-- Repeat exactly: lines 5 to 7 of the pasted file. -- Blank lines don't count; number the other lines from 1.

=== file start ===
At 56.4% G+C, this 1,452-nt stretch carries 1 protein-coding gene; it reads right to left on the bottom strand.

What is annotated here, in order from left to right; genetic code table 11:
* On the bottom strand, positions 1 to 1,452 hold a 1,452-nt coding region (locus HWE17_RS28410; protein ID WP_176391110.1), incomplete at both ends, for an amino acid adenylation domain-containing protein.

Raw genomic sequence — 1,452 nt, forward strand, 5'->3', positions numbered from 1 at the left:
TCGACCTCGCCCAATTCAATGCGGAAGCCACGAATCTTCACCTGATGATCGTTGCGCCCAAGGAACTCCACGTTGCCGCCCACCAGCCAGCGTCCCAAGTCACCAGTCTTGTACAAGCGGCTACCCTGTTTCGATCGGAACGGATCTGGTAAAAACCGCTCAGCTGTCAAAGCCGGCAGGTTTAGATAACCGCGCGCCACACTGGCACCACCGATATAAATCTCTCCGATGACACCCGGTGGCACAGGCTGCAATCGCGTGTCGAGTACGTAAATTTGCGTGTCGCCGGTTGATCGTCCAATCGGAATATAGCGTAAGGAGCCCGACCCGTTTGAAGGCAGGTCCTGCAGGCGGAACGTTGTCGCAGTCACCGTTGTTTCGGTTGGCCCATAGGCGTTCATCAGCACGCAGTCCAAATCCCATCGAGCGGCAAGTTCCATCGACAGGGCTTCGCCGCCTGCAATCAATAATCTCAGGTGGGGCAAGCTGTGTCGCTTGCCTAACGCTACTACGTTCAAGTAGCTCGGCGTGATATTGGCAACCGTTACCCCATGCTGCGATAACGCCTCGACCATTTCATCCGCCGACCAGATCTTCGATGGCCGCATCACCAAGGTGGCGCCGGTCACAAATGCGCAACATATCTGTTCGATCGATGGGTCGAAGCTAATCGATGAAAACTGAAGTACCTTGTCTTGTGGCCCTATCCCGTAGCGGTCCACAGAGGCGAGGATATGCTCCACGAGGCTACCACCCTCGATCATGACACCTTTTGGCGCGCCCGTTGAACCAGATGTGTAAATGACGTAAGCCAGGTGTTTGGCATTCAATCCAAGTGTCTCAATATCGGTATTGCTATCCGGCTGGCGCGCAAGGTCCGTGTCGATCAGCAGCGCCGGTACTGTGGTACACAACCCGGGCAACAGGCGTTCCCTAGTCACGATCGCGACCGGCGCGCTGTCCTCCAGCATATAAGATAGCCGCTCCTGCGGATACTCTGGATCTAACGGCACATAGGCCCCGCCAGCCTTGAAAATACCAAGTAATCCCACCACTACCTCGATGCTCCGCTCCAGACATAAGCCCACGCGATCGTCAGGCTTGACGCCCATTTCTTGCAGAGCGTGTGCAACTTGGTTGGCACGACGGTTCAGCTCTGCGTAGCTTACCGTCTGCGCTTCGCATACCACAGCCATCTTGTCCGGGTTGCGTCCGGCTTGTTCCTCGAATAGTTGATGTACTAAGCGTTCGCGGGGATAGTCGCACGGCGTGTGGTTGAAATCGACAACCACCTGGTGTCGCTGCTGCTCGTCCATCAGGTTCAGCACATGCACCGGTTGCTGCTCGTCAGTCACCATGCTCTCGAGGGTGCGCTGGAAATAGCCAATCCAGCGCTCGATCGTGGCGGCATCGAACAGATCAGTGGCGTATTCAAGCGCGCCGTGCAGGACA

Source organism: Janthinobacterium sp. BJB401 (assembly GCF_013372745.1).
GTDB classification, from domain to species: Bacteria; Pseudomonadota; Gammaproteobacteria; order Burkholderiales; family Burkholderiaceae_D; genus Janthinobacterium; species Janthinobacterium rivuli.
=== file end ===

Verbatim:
TCGACCTCGCCCAATTCAATGCGGAAGCCACGAATCTTCACCTGATGATCGTTGCGCCCAAGGAACTCCACGTTGCCGCCCACCAGCCAGCGTCCCAAGTCACCAGTCTTGTACAAGCGGCTACCCTGTTTCGATCGGAACGGATCTGGTAAAAACCGCTCAGCTGTCAAAGCCGGCAGGTTTAGATAACCGCGCGCCACACTGGCACCACCGATATAAATCTCTCCGATGACACCCGGTGGCACAGGCTGCAATCGCGTGTCGAGTACGTAAATTTGCGTGTCGCCGGTTGATCGTCCAATCGGAATATAGCGTAAGGAGCCCGACCCGTTTGAAGGCAGGTCCTGCAGGCGGAACGTTGTCGCAGTCACCGTTGTTTCGGTTGGCCCATAGGCGTTCATCAGCACGCAGTCCAAATCCCATCGAGCGGCAAGTTCCATCGACAGGGCTTCGCCGCCTGCAATCAATAATCTCAGGTGGGGCAAGCTGTGTCGCTTGCCTAACGCTACTACGTTCAAGTAGCTCGGCGTGATATTGGCAACCGTTACCCCATGCTGCGATAACGCCTCGACCATTTCATCCGCCGACCAGATCTTCGATGGCCGCATCACCAAGGTGGCGCCGGTCACAAATGCGCAACATATCTGTTCGATCGATGGGTCGAAGCTAATCGATGAAAACTGAAGTACCTTGTCTTGTGGCCCTATCCCGTAGCGGTCCACAGAGGCGAGGATATGCTCCACGAGGCTACCACCCTCGATCATGACACCTTTTGGCGCGCCCGTTGAACCAGATGTGTAAATGACGTAAGCCAGGTGTTTGGCATTCAATCCAAGTGTCTCAATATCGGTATTGCTATCCGGCTGGCGCGCAAGGTCCGTGTCGATCAGCAGCGCCGGTACTGTGGTACACAACCCGGGCAACAGGCGTTCCCTAGTCACGATCGCGACCGGCGCGCTGTCCTCCAGCATATAAGATAGCCGCTCCTGCGGATACTCTGGATCTAACGGCACATAGGCCCCGCCAGCCTTGAAAATACCAAGTAATCCCACCACTACCTCGATGCTCCGCTCCAGACATAAGCCCACGCGATCGTCAGGCTTGACGCCCATTTCTTGCAGAGCGTGTGCAACTTGGTTGGCACGACGGTTCAGCTCTGCGTAGCTTACCGTCTGCGCTTCGCATACCACAGCCATCTTGTCCGGGTTGCGTCCGGCTTGTTCCTCGAATAGTTGATGTACTAAGCGTTCGCGGGGATAGTCGCACGGCGTGTGGTTGAAATCGACAACCACCTGGTGTCGCTGCTGCTCGTCCATCAGGTTCAGCACATGCACCGGTTGCTGCTCGTCAGTCACCATGCTCTCGAGGGTGCGCTGGAAATAGCCAATCCAGCGCTCGATCGTGGCGGCATCGAACAGATCAGTGGCGTATTCAAGCGCGCCGTGCAGGACA

Source organism: Janthinobacterium sp. BJB401 (assembly GCF_013372745.1).
GTDB classification, from domain to species: Bacteria; Pseudomonadota; Gammaproteobacteria; order Burkholderiales; family Burkholderiaceae_D; genus Janthinobacterium; species Janthinobacterium rivuli.